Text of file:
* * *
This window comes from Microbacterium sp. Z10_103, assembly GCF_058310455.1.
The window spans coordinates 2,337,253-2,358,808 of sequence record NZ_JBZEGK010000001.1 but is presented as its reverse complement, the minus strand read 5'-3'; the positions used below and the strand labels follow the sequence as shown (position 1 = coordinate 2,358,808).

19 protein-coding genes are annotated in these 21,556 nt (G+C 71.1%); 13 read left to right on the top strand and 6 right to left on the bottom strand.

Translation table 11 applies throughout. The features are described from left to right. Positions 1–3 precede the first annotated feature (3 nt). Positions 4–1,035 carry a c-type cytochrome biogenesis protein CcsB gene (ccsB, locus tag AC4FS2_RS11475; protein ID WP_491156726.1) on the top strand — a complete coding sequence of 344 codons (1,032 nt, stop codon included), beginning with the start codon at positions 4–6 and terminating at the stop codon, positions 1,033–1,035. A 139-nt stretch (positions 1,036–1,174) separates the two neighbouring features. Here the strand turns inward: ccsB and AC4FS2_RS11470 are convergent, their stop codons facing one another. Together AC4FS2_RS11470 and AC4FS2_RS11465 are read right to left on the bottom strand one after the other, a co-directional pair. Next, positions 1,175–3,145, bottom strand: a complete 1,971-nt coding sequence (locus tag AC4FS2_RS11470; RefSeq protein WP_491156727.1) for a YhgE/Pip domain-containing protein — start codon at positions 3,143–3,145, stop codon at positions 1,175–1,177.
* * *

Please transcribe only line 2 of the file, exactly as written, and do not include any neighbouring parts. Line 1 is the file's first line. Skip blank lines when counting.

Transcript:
The window spans coordinates 2,337,253-2,358,808 of sequence record NZ_JBZEGK010000001.1 but is presented as its reverse complement, the minus strand read 5'-3'; the positions used below and the strand labels follow the sequence as shown (position 1 = coordinate 2,358,808).